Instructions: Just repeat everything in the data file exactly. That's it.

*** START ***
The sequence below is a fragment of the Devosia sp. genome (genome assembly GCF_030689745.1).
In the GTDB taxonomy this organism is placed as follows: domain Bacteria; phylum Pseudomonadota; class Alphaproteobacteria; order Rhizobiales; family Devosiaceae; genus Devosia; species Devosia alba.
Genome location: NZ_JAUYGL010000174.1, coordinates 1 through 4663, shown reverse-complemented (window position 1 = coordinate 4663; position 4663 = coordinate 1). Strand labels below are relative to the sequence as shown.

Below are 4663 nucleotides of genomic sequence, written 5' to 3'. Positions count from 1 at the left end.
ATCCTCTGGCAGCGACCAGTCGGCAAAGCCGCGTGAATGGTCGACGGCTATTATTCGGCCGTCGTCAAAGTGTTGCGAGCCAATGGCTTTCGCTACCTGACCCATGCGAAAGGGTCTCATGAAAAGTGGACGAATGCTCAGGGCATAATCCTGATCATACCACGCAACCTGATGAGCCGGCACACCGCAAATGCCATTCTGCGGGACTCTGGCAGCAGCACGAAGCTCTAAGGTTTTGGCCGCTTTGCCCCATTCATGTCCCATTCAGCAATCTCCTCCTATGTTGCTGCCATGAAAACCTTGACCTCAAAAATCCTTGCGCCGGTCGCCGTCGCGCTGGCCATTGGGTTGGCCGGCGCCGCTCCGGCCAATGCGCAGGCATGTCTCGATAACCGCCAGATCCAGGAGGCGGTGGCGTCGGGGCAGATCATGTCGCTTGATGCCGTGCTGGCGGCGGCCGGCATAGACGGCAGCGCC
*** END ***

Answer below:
The sequence below is a fragment of the Devosia sp. genome (genome assembly GCF_030689745.1).
In the GTDB taxonomy this organism is placed as follows: domain Bacteria; phylum Pseudomonadota; class Alphaproteobacteria; order Rhizobiales; family Devosiaceae; genus Devosia; species Devosia alba.
Genome location: NZ_JAUYGL010000174.1, coordinates 1 through 4663, shown reverse-complemented (window position 1 = coordinate 4663; position 4663 = coordinate 1). Strand labels below are relative to the sequence as shown.

Below are 4663 nucleotides of genomic sequence, written 5' to 3'. Positions count from 1 at the left end.
ATCCTCTGGCAGCGACCAGTCGGCAAAGCCGCGTGAATGGTCGACGGCTATTATTCGGCCGTCGTCAAAGTGTTGCGAGCCAATGGCTTTCGCTACCTGACCCATGCGAAAGGGTCTCATGAAAAGTGGACGAATGCTCAGGGCATAATCCTGATCATACCACGCAACCTGATGAGCCGGCACACCGCAAATGCCATTCTGCGGGACTCTGGCAGCAGCACGAAGCTCTAAGGTTTTGGCCGCTTTGCCCCATTCATGTCCCATTCAGCAATCTCCTCCTATGTTGCTGCCATGAAAACCTTGACCTCAAAAATCCTTGCGCCGGTCGCCGTCGCGCTGGCCATTGGGTTGGCCGGCGCCGCTCCGGCCAATGCGCAGGCATGTCTCGATAACCGCCAGATCCAGGAGGCGGTGGCGTCGGGGCAGATCATGTCGCTTGATGCCGTGCTGGCGGCGGCCGGCATAGACGGCAGCGCC